What is a Compound Sentence? Definition, Examples, Structure, Words

What is a Compound Sentence? Definition

Compound Sentence Definition

The type of sentences that contain at least two clauses i.e two independent clauses (minimum two independent clauses; it can be more than two also) are known to be compound sentences.

Compound Sentence Examples

Let’s see a few examples of compound sentences,

  • Rohan likes to eat pasta but Ram likes to eat pizza.
  • I have chocolate and he has candy.
  • I ate both pizza and pasta.

Parts of Compound Sentences

Independent clause

The type of clause that can stand alone as a sentence is known as an independent clause. It contains two things: a subject and a verb. They are also called the main clause.

For example-

  • The cricket match was canceled.
  • The food was very tasty.
  • John didn’t buy chocolate.

Coordinating Conjunction

Coordinating conjunction is a word that is used to join two equal things of equal grammatical rank and syntactic importance.

  • These conjunctions are the most famous family of conjunctions.
  • They are used to put two equal ideas together.

They can be used to join different things like,

  • two verbs,
  • two clauses,
  • two phrases,
  • two nouns and
  • two adjectives.

Coordinating conjunctions give equal importance to the words or sentences that they connect.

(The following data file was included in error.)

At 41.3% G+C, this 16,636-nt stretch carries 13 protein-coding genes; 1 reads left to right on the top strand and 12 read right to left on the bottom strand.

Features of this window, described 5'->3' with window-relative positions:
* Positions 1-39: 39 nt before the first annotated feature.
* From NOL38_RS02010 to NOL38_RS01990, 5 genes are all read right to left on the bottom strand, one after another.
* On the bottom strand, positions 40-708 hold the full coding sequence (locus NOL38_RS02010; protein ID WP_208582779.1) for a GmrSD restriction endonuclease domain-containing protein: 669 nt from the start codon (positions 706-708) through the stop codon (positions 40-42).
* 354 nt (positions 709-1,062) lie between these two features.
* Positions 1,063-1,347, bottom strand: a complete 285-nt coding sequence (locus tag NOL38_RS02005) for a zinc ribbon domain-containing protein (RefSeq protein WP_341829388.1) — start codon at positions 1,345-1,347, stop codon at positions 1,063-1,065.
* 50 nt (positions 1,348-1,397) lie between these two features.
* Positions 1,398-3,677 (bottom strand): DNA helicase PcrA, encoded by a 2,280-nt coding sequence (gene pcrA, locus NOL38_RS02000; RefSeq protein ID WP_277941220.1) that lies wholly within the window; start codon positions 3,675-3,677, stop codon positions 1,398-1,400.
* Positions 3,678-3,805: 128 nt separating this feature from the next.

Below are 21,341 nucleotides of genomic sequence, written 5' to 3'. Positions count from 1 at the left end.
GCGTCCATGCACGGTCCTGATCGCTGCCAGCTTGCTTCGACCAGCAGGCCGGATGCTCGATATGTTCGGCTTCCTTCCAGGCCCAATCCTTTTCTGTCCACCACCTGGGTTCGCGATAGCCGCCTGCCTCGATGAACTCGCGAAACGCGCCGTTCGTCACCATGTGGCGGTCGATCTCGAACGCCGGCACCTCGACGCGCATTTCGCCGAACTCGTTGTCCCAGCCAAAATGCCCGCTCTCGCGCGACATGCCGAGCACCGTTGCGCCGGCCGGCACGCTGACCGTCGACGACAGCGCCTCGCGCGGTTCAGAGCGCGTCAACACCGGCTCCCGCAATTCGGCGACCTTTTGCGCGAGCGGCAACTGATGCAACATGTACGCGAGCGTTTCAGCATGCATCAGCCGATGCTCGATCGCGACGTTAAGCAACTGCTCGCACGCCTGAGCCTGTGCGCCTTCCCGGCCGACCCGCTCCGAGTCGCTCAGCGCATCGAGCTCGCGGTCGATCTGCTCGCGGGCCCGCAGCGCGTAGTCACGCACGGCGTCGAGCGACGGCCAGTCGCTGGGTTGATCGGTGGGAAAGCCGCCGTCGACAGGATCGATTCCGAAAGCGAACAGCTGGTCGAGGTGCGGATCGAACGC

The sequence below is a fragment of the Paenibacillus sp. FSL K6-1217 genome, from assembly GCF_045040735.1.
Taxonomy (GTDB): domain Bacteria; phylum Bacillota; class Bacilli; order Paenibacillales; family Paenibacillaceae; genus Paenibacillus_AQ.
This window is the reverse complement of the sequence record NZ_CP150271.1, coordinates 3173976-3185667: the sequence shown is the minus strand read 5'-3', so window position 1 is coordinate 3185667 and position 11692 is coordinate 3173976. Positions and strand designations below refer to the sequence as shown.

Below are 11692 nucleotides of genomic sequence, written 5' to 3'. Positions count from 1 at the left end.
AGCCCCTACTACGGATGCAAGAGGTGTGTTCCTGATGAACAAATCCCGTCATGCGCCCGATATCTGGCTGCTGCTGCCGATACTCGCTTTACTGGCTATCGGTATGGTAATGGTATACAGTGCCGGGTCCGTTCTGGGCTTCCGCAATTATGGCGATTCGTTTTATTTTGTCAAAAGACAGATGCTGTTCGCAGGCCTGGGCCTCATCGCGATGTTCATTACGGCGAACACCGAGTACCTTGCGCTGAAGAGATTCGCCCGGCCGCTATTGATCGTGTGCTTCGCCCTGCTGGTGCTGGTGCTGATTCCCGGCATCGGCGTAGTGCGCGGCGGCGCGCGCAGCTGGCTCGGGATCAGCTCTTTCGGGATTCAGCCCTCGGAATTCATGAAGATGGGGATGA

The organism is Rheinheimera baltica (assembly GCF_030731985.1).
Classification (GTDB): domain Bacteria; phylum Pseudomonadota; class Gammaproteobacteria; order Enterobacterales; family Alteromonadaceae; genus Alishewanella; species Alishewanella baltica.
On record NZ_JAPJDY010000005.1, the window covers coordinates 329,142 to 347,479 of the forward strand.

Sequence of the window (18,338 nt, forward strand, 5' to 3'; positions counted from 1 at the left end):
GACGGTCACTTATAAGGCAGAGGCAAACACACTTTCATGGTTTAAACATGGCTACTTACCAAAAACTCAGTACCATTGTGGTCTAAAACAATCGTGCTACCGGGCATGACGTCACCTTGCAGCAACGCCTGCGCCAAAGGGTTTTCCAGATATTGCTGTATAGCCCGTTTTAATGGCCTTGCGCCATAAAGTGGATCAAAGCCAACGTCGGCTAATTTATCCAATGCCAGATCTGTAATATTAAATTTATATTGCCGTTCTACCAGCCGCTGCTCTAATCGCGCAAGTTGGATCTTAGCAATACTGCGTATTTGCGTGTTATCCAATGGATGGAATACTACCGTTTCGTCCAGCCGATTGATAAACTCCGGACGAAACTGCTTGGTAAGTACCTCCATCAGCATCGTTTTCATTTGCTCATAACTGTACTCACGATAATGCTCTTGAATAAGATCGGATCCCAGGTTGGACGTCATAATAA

For example,

  • For
  • And
  • Nor
  • But
  • Or
  • Yet
  • So

The trick to remember the coordinating conjunctions is FANBOYS (Match this pattern with the above-given list of examples).

Ways to Join Independent Clauses in Compound Sentences

Way 1: Join two independent clauses with the help of Coordinating Conjunctions

The general way to Join the independent clauses using Coordinating Conjunctions-

Independent clause1, + Coordinating Conjunction + Independent clause2


The comma should always be put before the coordinating conjunction. If clauses are short then commas can be removed or ignored.

For example-

  • He is handsome, but he is illiterate.
  • He lives in Mumbai, and I live in Punjab.
  • Will you go or I go?
  • Ram never wrote the letter, nor did she call him.
  • Rohan felt hot, for it was so hot outside.
  • Ram has never been to London, nor has he visited the US.

Way 2: Join two  independent clauses with the help of  semicolons to form a Compound sentence

The general way to join independent clauses with the help of semicolons

Independent clause1 + ; + Independent clause2

For example-

  • The sun is shining; it will not rain today.
  • He studied very little; he failed the exams.
  • I washed the clothes; Ram dried them in the sun.
  • Spain is my favorite place; I plan to visit it next year.
  • Preeti said that she didn’t visit Amritsar; Rohan saw her there.

Way 3: Joining independent clauses using conjunctive adverbs

Conjunctive adverbs are the type of adverbs that connect two independent clauses. They are used to create smaller sentences(in length).

Pattern for Joining independent clauses using conjunctive adverbs

Independent clause + ; + conjunctive adverb + , + independent clause

For example-

  • Mart likes to dance to English songs; however, Mary doesn’t.
  • Rohan likes to read all the books; however, he doesn’t like to read novels.
  • I have a lot of candies; however, none of them is delicious.
  • Rohan finished his homework; then, the guests arrived.

Important Points to Keep in Mind

Put a comma at the right place in the sentence

In compound sentences, normally conjunctions like and, but, etc are preceded by a comma. But people might be stuck in between simple and compound sentences. For better understanding, look at the example below: